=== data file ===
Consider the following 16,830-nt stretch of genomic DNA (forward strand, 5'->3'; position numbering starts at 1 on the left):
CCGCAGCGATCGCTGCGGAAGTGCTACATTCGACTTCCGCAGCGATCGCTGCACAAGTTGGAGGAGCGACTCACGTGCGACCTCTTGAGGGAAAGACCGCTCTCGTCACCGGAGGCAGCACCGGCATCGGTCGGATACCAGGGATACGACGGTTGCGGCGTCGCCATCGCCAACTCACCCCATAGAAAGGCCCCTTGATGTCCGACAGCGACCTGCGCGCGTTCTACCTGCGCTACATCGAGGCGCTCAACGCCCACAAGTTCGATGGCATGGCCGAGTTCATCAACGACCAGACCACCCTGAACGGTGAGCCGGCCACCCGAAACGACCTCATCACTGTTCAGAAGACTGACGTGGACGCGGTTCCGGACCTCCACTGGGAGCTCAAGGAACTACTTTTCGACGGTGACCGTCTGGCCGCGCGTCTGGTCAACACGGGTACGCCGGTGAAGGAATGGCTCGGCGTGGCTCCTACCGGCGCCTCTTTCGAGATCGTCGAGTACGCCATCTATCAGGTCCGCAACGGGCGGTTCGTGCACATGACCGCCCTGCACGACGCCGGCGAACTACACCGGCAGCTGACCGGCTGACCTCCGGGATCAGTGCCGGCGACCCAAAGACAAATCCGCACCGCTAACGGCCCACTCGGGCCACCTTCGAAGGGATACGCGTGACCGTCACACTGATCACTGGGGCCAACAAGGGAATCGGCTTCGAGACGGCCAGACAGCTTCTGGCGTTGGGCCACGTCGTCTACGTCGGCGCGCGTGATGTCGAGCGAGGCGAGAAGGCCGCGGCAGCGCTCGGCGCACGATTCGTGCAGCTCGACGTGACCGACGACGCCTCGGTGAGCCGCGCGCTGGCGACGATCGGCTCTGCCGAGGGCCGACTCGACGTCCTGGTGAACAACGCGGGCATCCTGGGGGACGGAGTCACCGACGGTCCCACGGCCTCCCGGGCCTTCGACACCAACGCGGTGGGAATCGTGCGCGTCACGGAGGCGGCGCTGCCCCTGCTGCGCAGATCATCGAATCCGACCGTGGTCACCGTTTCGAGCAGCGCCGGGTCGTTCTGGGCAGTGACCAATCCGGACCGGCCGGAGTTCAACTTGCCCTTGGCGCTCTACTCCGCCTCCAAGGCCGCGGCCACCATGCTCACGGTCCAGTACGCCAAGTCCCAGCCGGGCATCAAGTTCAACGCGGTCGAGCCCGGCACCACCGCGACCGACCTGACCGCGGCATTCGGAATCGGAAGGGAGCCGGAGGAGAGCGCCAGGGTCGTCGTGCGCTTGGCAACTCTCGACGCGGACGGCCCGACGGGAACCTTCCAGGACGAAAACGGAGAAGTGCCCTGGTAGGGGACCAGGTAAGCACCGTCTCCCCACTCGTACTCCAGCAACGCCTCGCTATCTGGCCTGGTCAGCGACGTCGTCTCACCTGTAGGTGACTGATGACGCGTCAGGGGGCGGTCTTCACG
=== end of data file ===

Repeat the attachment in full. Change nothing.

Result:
Consider the following 16,830-nt stretch of genomic DNA (forward strand, 5'->3'; position numbering starts at 1 on the left):
CCGCAGCGATCGCTGCGGAAGTGCTACATTCGACTTCCGCAGCGATCGCTGCACAAGTTGGAGGAGCGACTCACGTGCGACCTCTTGAGGGAAAGACCGCTCTCGTCACCGGAGGCAGCACCGGCATCGGTCGGATACCAGGGATACGACGGTTGCGGCGTCGCCATCGCCAACTCACCCCATAGAAAGGCCCCTTGATGTCCGACAGCGACCTGCGCGCGTTCTACCTGCGCTACATCGAGGCGCTCAACGCCCACAAGTTCGATGGCATGGCCGAGTTCATCAACGACCAGACCACCCTGAACGGTGAGCCGGCCACCCGAAACGACCTCATCACTGTTCAGAAGACTGACGTGGACGCGGTTCCGGACCTCCACTGGGAGCTCAAGGAACTACTTTTCGACGGTGACCGTCTGGCCGCGCGTCTGGTCAACACGGGTACGCCGGTGAAGGAATGGCTCGGCGTGGCTCCTACCGGCGCCTCTTTCGAGATCGTCGAGTACGCCATCTATCAGGTCCGCAACGGGCGGTTCGTGCACATGACCGCCCTGCACGACGCCGGCGAACTACACCGGCAGCTGACCGGCTGACCTCCGGGATCAGTGCCGGCGACCCAAAGACAAATCCGCACCGCTAACGGCCCACTCGGGCCACCTTCGAAGGGATACGCGTGACCGTCACACTGATCACTGGGGCCAACAAGGGAATCGGCTTCGAGACGGCCAGACAGCTTCTGGCGTTGGGCCACGTCGTCTACGTCGGCGCGCGTGATGTCGAGCGAGGCGAGAAGGCCGCGGCAGCGCTCGGCGCACGATTCGTGCAGCTCGACGTGACCGACGACGCCTCGGTGAGCCGCGCGCTGGCGACGATCGGCTCTGCCGAGGGCCGACTCGACGTCCTGGTGAACAACGCGGGCATCCTGGGGGACGGAGTCACCGACGGTCCCACGGCCTCCCGGGCCTTCGACACCAACGCGGTGGGAATCGTGCGCGTCACGGAGGCGGCGCTGCCCCTGCTGCGCAGATCATCGAATCCGACCGTGGTCACCGTTTCGAGCAGCGCCGGGTCGTTCTGGGCAGTGACCAATCCGGACCGGCCGGAGTTCAACTTGCCCTTGGCGCTCTACTCCGCCTCCAAGGCCGCGGCCACCATGCTCACGGTCCAGTACGCCAAGTCCCAGCCGGGCATCAAGTTCAACGCGGTCGAGCCCGGCACCACCGCGACCGACCTGACCGCGGCATTCGGAATCGGAAGGGAGCCGGAGGAGAGCGCCAGGGTCGTCGTGCGCTTGGCAACTCTCGACGCGGACGGCCCGACGGGAACCTTCCAGGACGAAAACGGAGAAGTGCCCTGGTAGGGGACCAGGTAAGCACCGTCTCCCCACTCGTACTCCAGCAACGCCTCGCTATCTGGCCTGGTCAGCGACGTCGTCTCACCTGTAGGTGACTGATGACGCGTCAGGGGGCGGTCTTCACG